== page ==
Browns coach Freddie Kitchens fumes about rookie mistakes after leaving a productive work week in Indianapolis

Editor's note: Tony Grossi covers the Cleveland Browns for 850 ESPN Cleveland.


If you thought the Browns’ 21-18 preseason win over the Indianapolis Colts was ugly, almost unwatchable at times … well, you’re on the same page with coach Freddie Kitchens.

Despite concluding a productive four days here against the playoff-caliber Colts with a second consecutive preseason victory, Kitchens couldn’t bring himself to declare the week a rousing success.

“It ended the week, that’s about all it did,” huffed Kitchens, who emerged from a post-game tirade looking like he’d been in a fight.

“I think we made too many mistakes. You’re not gonna win football games with the amount of mistakes we made. The penalties we made, the missed tackles we had, the missed opportunities because of the penalties. You’re not going to win very many games like that.”

The teams combined for 29 penalties, 13 by the Browns. Neither team committed a turnover, however. The Browns missed two long field goal tries. But the defensive subs saved the game with a stand at the Browns’ 10-yard line to secure the triumph on the scoreboard.

Kitchens rested his biggest stars; Colts coach Frank Reich played the majority of his available starters through the first quarter.

After Kitchens cooled down some, he laid the blame for a lot of the mistakes on the younger players.

“I’m really upset about the penalties,” he said. “It’s not who we are or want to be. They were tough and physical. I think we could’ve played smarter. But there is a transition that goes on as a rookie in understanding what gets called. Without knowing specifics, I would say a lot of those penalties we had were on rookies. They need to learn what gets called and what doesn’t.”

If he’s looking for more negatives, Kitchens could also vent against the kickers, who each missed field-goal tries from over 50 yards; and prospective backup center Austin Corbett, who made two high snaps out of the shotgun and committed a holding penalty.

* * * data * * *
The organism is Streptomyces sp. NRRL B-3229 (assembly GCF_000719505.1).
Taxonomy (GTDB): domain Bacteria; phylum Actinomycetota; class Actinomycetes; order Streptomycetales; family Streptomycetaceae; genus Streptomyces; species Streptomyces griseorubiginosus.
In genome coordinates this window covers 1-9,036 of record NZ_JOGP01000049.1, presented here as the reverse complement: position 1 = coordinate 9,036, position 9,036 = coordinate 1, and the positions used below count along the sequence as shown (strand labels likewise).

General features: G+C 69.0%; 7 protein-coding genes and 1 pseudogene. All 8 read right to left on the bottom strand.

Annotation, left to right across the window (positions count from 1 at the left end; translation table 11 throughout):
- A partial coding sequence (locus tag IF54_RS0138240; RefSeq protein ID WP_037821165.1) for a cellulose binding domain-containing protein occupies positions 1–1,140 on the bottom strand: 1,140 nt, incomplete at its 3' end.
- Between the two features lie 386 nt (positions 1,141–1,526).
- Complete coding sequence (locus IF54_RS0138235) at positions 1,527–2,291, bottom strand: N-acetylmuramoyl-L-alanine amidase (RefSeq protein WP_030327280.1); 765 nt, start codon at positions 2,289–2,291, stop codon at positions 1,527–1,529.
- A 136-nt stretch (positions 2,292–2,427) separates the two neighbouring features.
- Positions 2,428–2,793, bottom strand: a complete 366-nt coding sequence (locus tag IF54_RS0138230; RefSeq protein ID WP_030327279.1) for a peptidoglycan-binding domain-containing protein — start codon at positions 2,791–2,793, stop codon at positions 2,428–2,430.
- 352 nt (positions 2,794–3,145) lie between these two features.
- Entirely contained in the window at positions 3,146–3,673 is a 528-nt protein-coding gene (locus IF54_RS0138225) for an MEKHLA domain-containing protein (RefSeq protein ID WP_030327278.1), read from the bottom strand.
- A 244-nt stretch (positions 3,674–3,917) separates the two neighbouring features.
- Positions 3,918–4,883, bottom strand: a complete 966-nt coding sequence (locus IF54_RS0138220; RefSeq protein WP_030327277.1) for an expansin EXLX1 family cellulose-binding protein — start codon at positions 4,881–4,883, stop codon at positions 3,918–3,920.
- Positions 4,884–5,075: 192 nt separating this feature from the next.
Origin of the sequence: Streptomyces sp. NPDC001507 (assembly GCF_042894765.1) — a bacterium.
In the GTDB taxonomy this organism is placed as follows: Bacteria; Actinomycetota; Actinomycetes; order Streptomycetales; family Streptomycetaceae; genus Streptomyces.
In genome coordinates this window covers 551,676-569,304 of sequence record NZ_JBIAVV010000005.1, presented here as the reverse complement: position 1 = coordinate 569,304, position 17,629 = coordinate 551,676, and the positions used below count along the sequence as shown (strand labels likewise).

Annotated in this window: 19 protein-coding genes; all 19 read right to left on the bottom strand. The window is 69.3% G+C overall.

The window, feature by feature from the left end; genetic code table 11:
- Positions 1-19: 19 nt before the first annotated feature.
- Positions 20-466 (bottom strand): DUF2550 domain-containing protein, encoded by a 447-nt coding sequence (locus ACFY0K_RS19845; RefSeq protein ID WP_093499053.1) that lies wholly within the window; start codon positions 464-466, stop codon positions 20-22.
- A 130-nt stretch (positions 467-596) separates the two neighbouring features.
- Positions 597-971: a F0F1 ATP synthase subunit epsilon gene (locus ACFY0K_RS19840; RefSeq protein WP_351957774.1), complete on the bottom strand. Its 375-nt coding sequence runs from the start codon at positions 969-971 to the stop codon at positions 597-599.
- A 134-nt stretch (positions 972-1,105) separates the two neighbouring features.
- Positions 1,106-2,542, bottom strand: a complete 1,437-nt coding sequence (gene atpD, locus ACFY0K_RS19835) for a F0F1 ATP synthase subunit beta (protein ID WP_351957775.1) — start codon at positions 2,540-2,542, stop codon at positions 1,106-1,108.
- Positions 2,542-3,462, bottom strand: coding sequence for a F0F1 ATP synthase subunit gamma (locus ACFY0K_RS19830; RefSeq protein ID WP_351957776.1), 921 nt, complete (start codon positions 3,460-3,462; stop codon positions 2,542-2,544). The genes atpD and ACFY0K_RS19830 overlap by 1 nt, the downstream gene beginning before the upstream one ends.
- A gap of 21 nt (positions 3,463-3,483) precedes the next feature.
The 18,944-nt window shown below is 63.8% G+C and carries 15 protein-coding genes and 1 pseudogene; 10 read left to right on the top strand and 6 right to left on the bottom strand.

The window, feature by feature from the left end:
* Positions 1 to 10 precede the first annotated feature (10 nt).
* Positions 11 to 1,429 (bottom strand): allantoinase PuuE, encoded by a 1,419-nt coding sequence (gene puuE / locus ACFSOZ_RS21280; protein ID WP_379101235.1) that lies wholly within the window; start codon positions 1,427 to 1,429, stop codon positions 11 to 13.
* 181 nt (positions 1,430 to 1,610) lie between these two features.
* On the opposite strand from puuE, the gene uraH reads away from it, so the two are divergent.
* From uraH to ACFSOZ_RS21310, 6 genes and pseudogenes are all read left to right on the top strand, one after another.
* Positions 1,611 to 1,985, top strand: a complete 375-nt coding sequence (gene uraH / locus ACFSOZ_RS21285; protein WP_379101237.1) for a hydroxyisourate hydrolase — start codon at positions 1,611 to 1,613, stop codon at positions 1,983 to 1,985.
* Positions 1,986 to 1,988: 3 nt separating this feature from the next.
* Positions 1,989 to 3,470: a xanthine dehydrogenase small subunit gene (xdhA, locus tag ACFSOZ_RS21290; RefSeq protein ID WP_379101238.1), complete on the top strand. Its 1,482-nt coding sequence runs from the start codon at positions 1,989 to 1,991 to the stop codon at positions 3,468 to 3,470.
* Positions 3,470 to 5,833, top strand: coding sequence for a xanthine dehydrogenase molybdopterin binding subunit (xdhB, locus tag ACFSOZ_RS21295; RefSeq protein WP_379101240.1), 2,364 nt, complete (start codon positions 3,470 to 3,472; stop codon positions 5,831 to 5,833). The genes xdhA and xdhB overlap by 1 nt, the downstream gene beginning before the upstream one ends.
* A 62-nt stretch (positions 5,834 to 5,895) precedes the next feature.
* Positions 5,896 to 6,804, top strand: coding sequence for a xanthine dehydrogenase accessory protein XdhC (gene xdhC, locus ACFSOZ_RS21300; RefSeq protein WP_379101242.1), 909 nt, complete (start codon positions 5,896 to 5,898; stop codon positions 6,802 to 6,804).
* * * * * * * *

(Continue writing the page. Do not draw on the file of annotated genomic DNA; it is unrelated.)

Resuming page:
But the overwhelming feeling in the locker room was there was more good than bad accomplished on this road trip to the Indiana cornfields.

“It was productive,” said Myles Garrett, who joined Baker Mayfield, Jarvis Landry, Nick Chubb, and Denzel Ward as bystanders.

Kitchens said Garrett was “a little banged up” from one of the last plays in Thursday’s practice, but he would have played if it were a real game. Garrett declined to elaborate on the minor injury.

“We saw our guys compete,” Garrett said of the work week. “We showed toughness against another team, scrapped with them and showed we’re not going to take anything from anybody. [It was a] success.”

Receiver Jaelen Strong, who continued his run for a roster spot with three catches on three targets, including one of 4 yards for a touchdown, said, “I believe the week was good. We got a good chance to compete in a different environment against different looks. I think we learned a lot about ourselves.”

Perhaps the big winners of the day were No. 3 quarterback Garrett Gilbert, who started and put together two touchdown drives in five series; receiver D.J. Montgomery, who had three catches for 77 yards; running back D’Ernest Johnson, who had 53 yards rushing plus 26 receiving and a touchdown; and backup punter Jamie Gillan, who boomed a 74-yard unreturnable punt on his first try and finished with a 52-yard average on three.

Gilbert continued an impressive training camp after his encouraging eight-game stint in the ill-fated Alliance of American Football in the spring. Gilbert displayed what he’s shown in camp all summer – a live arm with really good accuracy.

“He’s ballin’,” said Rashard Higgins, who was four-for-four on targets from Gilbert. “He’s doing his thing. It’s not new to us. He’s been doing it at practice.”

Despite his continued improvement, though, Kitchens put to rest questions about whether Gilbert can overtake idle Drew Stanton as Mayfield’s top backup.

Kitchens praised Gilbert for his control of the huddle and for making good throws and decisions, but affirmed, “Drew’s our backup. Drew brings a lot of value to our team.”

Which is OK with Gilbert, whose expectations have been blunted, perhaps, by failed stints with five other NFL teams.

“My job, my goal, really every day is simply to go out and improve and be the best quarterback I can be for this team,” Gilbert said. “Just continue to learn. Where I fall on the depth chart doesn’t matter to me. It’s all about improving each day and from there everything else will take care of itself.

“I feel very comfortable in this offense, but I’m still finding my way.”

If nothing else, Gilbert has the post-game clich├ęs inherent in quarterbacks down pat.

“Even in wins there’s plenty to work on,” he said. “We’ve got to play better situational football. There’s going to be plenty to see on tape that we’re going to have to fix.”